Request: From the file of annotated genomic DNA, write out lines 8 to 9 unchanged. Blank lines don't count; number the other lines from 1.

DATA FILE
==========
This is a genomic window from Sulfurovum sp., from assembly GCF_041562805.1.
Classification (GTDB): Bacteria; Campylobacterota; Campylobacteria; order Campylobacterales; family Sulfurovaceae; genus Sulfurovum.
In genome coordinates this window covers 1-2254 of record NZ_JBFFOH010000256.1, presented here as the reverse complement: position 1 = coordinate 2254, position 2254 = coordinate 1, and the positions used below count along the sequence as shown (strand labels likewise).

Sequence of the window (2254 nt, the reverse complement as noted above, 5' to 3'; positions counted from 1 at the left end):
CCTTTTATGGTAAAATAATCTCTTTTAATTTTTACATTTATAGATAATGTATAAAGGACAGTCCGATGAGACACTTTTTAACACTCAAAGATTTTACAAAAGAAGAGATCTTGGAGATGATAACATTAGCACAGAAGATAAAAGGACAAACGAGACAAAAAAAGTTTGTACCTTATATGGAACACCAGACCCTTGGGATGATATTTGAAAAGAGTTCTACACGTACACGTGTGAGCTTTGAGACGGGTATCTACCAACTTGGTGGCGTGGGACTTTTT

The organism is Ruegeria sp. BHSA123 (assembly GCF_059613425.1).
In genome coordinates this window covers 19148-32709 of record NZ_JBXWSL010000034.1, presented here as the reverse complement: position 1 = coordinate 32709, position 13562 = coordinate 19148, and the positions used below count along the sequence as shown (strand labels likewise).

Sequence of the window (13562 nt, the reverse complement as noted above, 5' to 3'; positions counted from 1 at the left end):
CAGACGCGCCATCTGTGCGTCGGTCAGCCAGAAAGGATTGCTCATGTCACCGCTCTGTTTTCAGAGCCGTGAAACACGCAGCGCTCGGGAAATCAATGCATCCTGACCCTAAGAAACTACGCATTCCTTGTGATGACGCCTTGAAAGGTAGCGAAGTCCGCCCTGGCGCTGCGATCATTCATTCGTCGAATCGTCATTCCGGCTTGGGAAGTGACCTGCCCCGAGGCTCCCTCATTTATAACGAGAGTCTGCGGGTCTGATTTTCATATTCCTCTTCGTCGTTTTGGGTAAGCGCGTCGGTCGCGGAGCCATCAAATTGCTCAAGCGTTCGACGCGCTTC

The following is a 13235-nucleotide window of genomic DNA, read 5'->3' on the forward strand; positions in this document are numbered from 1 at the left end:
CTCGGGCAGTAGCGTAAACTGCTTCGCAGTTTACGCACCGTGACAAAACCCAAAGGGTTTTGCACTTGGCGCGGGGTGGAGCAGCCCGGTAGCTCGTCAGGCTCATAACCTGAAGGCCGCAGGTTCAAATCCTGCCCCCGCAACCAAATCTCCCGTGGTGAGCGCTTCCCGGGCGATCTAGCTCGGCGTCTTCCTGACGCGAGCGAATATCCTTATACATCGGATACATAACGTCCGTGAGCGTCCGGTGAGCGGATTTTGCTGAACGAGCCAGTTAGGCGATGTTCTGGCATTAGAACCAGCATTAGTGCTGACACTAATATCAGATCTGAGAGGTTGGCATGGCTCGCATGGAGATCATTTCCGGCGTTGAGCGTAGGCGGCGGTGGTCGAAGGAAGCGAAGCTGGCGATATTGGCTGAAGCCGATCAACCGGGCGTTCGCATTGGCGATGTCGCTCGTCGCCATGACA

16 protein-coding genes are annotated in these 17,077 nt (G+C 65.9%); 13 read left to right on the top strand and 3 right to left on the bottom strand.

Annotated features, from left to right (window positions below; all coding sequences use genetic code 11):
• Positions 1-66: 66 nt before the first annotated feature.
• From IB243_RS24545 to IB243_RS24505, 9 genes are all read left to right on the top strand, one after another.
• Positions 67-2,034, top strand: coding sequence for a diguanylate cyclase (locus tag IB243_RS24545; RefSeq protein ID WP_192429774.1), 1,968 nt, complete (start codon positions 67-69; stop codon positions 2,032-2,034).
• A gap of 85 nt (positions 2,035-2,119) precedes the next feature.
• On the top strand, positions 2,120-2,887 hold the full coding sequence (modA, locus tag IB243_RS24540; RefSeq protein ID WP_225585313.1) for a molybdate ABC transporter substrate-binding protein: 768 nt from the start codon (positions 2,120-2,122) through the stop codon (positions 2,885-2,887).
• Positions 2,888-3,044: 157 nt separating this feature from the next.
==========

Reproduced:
Sequence of the window (13562 nt, the reverse complement as noted above, 5' to 3'; positions counted from 1 at the left end):
CAGACGCGCCATCTGTGCGTCGGTCAGCCAGAAAGGATTGCTCATGTCACCGCTCTGTTTTCAGAGCCGTGAAACACGCAGCGCTCGGGAAATCAATGCATCCTGACCCTAAGAAACTACGCATTCCTTGTGATGACGCCTTGAAAGGTAGCGAAGTCCGCCCTGGCGCTGCGATCATTCATTCGTCGAATCGTCATTCCGGCTTGGGAAGTGACCTGCCCCGAGGCTCCCTCATTTATAACGAGAGTCTGCGGGTCTGATTTTCATATTCCTCTTCGTCGTTTTGGGTAAGCGCGTCGGTCGCGGAGCCATCAAATTGCTCAAGCGTTCGACGCGCTTC